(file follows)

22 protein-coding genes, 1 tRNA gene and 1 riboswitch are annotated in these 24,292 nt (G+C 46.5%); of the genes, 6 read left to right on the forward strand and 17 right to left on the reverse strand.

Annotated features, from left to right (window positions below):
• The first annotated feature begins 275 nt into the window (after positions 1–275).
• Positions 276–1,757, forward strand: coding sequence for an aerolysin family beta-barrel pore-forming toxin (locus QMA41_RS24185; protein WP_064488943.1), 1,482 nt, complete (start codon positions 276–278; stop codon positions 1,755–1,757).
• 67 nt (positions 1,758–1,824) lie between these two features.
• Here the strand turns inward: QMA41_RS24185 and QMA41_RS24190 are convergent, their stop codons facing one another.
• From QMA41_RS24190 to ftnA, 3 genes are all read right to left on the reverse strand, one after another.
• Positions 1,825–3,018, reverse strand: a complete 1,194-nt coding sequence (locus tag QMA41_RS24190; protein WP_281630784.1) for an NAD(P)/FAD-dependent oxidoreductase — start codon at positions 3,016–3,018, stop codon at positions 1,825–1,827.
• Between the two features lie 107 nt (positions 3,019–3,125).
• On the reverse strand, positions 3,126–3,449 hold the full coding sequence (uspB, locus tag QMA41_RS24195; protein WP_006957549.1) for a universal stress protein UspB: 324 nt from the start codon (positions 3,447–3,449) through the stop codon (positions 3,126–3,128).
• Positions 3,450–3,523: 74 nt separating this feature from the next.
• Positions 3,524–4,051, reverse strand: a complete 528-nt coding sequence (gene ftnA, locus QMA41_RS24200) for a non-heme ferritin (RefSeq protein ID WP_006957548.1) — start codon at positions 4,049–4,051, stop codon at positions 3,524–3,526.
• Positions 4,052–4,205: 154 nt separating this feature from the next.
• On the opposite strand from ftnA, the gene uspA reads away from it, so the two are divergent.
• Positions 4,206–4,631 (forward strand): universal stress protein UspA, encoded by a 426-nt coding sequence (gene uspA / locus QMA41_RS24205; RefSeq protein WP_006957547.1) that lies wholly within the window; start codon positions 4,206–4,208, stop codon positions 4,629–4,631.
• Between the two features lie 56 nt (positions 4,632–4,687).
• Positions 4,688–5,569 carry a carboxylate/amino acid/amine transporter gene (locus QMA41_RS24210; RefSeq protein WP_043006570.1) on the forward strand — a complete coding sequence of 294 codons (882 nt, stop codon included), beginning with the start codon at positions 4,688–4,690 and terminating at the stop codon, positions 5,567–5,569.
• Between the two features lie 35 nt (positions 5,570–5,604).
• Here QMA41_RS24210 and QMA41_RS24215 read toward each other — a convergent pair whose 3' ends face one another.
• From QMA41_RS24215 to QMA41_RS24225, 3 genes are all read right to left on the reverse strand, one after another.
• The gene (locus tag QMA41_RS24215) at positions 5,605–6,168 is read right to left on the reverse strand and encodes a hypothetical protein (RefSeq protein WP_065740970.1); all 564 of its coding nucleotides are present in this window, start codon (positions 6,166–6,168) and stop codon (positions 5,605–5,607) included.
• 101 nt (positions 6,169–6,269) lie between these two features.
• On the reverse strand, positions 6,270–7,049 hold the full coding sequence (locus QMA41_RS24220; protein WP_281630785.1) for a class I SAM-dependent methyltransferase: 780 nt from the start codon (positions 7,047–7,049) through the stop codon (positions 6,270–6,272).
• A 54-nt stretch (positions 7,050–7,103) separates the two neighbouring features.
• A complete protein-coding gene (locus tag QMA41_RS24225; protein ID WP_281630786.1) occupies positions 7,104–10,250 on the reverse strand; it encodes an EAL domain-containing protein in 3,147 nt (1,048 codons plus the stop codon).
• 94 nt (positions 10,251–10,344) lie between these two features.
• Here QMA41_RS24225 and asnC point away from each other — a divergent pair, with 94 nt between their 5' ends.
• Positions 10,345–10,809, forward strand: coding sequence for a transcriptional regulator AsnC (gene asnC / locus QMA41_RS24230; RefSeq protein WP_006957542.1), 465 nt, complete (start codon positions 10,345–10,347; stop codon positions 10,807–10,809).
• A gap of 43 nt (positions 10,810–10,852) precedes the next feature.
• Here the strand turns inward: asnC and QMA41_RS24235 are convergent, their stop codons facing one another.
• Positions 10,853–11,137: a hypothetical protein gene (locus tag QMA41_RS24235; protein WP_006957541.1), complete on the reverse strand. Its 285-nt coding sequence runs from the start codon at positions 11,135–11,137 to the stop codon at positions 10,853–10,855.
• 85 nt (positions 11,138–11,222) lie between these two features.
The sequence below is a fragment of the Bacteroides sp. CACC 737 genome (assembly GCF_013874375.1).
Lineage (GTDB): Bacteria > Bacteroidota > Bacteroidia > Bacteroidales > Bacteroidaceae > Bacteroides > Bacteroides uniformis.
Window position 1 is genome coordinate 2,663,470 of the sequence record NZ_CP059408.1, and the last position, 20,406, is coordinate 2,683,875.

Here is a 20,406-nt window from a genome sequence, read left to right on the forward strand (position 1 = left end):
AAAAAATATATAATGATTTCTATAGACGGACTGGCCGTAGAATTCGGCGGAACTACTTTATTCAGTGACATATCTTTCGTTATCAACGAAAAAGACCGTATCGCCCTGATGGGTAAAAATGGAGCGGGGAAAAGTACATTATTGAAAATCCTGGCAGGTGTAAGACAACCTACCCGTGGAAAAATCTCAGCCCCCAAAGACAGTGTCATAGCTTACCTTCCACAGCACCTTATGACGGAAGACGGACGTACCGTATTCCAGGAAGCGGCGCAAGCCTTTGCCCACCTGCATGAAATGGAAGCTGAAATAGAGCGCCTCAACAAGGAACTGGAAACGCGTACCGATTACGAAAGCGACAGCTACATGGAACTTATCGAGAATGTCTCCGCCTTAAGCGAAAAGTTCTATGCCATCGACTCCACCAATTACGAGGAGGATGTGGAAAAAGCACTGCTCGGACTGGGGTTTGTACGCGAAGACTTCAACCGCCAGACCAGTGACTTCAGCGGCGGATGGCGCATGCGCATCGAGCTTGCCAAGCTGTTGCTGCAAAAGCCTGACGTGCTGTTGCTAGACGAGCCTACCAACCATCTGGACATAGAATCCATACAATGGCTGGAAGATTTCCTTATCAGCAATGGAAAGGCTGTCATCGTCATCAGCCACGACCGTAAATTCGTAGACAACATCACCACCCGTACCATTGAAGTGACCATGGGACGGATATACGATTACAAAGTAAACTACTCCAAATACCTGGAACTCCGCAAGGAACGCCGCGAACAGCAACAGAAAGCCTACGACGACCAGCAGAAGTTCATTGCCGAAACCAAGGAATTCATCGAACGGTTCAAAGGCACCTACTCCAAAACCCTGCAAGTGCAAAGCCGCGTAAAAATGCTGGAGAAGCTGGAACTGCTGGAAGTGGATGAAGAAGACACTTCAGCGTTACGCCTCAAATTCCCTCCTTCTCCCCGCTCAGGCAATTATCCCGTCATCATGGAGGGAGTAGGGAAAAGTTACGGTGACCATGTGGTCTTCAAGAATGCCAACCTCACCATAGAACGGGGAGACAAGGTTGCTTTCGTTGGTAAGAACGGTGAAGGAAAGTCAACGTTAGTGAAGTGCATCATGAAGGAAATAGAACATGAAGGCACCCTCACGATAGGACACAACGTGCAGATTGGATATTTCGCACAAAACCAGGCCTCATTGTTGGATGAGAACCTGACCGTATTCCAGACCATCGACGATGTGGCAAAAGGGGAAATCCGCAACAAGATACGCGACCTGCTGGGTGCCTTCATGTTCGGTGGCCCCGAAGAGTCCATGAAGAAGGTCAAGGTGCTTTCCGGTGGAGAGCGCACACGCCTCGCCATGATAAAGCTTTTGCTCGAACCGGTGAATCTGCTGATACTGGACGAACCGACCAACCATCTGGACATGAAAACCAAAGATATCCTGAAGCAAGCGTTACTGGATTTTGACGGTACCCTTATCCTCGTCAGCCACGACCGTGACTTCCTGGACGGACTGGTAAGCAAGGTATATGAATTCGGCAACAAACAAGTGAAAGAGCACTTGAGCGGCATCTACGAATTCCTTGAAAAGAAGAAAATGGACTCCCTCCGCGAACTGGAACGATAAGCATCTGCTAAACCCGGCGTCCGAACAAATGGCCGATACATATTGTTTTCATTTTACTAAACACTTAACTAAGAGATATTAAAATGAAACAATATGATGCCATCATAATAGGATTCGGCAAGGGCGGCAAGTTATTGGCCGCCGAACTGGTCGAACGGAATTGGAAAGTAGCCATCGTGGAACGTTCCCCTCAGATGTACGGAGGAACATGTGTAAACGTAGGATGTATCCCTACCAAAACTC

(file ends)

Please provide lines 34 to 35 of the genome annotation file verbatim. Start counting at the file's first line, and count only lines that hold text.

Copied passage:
Lineage (GTDB): Bacteria > Bacteroidota > Bacteroidia > Bacteroidales > Bacteroidaceae > Bacteroides > Bacteroides uniformis.
Window position 1 is genome coordinate 2,663,470 of the sequence record NZ_CP059408.1, and the last position, 20,406, is coordinate 2,683,875.